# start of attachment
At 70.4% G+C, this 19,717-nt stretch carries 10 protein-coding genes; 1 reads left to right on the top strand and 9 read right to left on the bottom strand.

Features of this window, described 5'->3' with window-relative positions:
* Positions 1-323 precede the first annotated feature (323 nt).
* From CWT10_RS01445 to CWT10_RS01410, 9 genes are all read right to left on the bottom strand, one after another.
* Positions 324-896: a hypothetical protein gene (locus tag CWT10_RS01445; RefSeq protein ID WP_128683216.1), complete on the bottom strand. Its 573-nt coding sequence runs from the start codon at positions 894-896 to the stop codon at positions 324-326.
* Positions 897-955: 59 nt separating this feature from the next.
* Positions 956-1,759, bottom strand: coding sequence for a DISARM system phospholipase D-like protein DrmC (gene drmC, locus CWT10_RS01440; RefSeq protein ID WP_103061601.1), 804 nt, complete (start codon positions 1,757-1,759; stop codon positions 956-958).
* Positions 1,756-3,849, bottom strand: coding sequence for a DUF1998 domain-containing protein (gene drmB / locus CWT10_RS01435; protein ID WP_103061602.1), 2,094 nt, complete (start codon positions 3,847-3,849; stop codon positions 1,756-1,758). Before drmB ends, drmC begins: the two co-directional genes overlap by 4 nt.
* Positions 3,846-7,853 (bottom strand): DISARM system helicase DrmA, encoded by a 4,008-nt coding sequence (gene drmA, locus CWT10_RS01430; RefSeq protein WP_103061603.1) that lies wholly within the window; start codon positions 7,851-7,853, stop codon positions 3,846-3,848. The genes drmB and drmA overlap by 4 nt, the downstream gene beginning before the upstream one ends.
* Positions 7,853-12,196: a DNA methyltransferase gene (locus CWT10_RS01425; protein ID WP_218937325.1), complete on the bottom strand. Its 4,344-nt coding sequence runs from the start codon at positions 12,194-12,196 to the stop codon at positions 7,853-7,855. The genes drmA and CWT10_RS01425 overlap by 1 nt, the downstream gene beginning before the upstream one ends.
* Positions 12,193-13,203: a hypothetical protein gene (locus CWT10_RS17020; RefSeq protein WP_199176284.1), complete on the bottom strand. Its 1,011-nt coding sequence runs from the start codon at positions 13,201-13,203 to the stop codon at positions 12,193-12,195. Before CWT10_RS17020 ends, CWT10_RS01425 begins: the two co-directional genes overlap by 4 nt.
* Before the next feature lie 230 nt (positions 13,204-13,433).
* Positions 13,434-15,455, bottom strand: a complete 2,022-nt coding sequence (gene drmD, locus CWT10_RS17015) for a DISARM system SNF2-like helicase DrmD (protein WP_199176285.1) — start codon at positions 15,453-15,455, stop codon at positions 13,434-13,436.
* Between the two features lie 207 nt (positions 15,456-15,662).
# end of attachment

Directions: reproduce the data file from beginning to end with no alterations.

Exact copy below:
At 70.4% G+C, this 19,717-nt stretch carries 10 protein-coding genes; 1 reads left to right on the top strand and 9 read right to left on the bottom strand.

Features of this window, described 5'->3' with window-relative positions:
* Positions 1-323 precede the first annotated feature (323 nt).
* From CWT10_RS01445 to CWT10_RS01410, 9 genes are all read right to left on the bottom strand, one after another.
* Positions 324-896: a hypothetical protein gene (locus tag CWT10_RS01445; RefSeq protein ID WP_128683216.1), complete on the bottom strand. Its 573-nt coding sequence runs from the start codon at positions 894-896 to the stop codon at positions 324-326.
* Positions 897-955: 59 nt separating this feature from the next.
* Positions 956-1,759, bottom strand: coding sequence for a DISARM system phospholipase D-like protein DrmC (gene drmC, locus CWT10_RS01440; RefSeq protein ID WP_103061601.1), 804 nt, complete (start codon positions 1,757-1,759; stop codon positions 956-958).
* Positions 1,756-3,849, bottom strand: coding sequence for a DUF1998 domain-containing protein (gene drmB / locus CWT10_RS01435; protein ID WP_103061602.1), 2,094 nt, complete (start codon positions 3,847-3,849; stop codon positions 1,756-1,758). Before drmB ends, drmC begins: the two co-directional genes overlap by 4 nt.
* Positions 3,846-7,853 (bottom strand): DISARM system helicase DrmA, encoded by a 4,008-nt coding sequence (gene drmA, locus CWT10_RS01430; RefSeq protein WP_103061603.1) that lies wholly within the window; start codon positions 7,851-7,853, stop codon positions 3,846-3,848. The genes drmB and drmA overlap by 4 nt, the downstream gene beginning before the upstream one ends.
* Positions 7,853-12,196: a DNA methyltransferase gene (locus CWT10_RS01425; protein ID WP_218937325.1), complete on the bottom strand. Its 4,344-nt coding sequence runs from the start codon at positions 12,194-12,196 to the stop codon at positions 7,853-7,855. The genes drmA and CWT10_RS01425 overlap by 1 nt, the downstream gene beginning before the upstream one ends.
* Positions 12,193-13,203: a hypothetical protein gene (locus CWT10_RS17020; RefSeq protein WP_199176284.1), complete on the bottom strand. Its 1,011-nt coding sequence runs from the start codon at positions 13,201-13,203 to the stop codon at positions 12,193-12,195. Before CWT10_RS17020 ends, CWT10_RS01425 begins: the two co-directional genes overlap by 4 nt.
* Before the next feature lie 230 nt (positions 13,204-13,433).
* Positions 13,434-15,455, bottom strand: a complete 2,022-nt coding sequence (gene drmD, locus CWT10_RS17015) for a DISARM system SNF2-like helicase DrmD (protein WP_199176285.1) — start codon at positions 15,453-15,455, stop codon at positions 13,434-13,436.
* Between the two features lie 207 nt (positions 15,456-15,662).